The dam-heightening proposal has been bitterly fought in California for decades. The Central Valley farms served by Westlands are eager for the tens of thousands of acre-feet of water it could generate for their land. The farms, many of which grow water-intensive crops such as almonds, are among the first water users to see their allocations reduced in times of drought or when water is redirected to preserve the habitat of threatened and endangered species. They are in a long-running dispute with the government over the amount of water they are entitled to receive.

"Investing in new infrastructure at Shasta will create a needed and significant new water supply for California's families, farmers, cities and environmental resources," said Marlon Duke, a spokesman at the Bureau of Reclamation, the division of the Interior Department overseeing the construction push. He acknowledged that California's law may prohibit allocation of state money to fund the dam, but said the bureau planned to move ahead.

In the middle of this dispute is David Bernhardt, the former Westlands lobbyist who is now the No. 2 official at the Interior Department.

His appointment was forcefully opposed last year by conservationists and Democrats, who argued Bernhardt has big conflicts of interest for too many matters before the department. In accepting the post, Bernhardt said he would relinquish his law firm partnership to guarantee he would not financially benefit from any of his actions in Washington.

But his critics are unsatisfied. "He's the poster child of this special-interest revolving door between Interior and Westlands," Huffman said of Bernhardt, who returned to work at the law firm representing Westlands after his last tour as a high-ranking Interior Department official during the George W. Bush administration. Once Bernhardt leaves his latest government job, "he will walk back out the door to a very lucrative payday," Huffman said.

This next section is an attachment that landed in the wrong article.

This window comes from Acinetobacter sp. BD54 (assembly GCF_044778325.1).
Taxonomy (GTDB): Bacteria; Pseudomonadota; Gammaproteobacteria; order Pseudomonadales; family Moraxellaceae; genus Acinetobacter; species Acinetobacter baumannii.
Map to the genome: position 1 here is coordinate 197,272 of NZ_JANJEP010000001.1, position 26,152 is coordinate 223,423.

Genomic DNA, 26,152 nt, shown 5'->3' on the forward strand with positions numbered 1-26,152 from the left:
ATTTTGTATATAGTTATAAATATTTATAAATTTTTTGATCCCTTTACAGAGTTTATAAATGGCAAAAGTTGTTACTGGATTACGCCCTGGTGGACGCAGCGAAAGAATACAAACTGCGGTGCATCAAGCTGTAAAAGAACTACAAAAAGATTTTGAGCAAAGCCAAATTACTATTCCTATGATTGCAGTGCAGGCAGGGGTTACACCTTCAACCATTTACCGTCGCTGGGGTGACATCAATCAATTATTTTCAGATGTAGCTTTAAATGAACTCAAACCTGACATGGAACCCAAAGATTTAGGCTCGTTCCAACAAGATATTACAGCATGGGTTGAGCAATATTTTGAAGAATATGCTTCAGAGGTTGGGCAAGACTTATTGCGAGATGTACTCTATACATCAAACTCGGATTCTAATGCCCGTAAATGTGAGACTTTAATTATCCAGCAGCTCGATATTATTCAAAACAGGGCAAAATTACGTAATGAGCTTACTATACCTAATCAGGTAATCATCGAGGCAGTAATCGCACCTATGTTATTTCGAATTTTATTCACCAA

Bernhardt did not respond to a request for comment. The Interior Department said in a statement that its ethics officers had reviewed Bernhardt's agreement with the department and advised that it does not require his recusal from decisions on Shasta Dam.

Whether the Trump administration would ultimately be able to pour concrete without buy-in from Sacramento remains to be seen. The Wild and Scenic Rivers Act could prevent California from issuing any of the permits required for building. Water experts interviewed said they could think of no time in recent history that the federal government moved forward with such a mammoth public works project inside California's borders without the state's blessing.

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Yet the Trump administration has shown itself willing to break with such conventions. "We've seen a strong willingness by this administration to disregard or try to overturn state law in a number of circumstances," said Doug Obegi, a water attorney at the Natural Resources Defense Council. "This is a case of them wanting to preempt state law so they can flood a Wild and Scenic River for their project."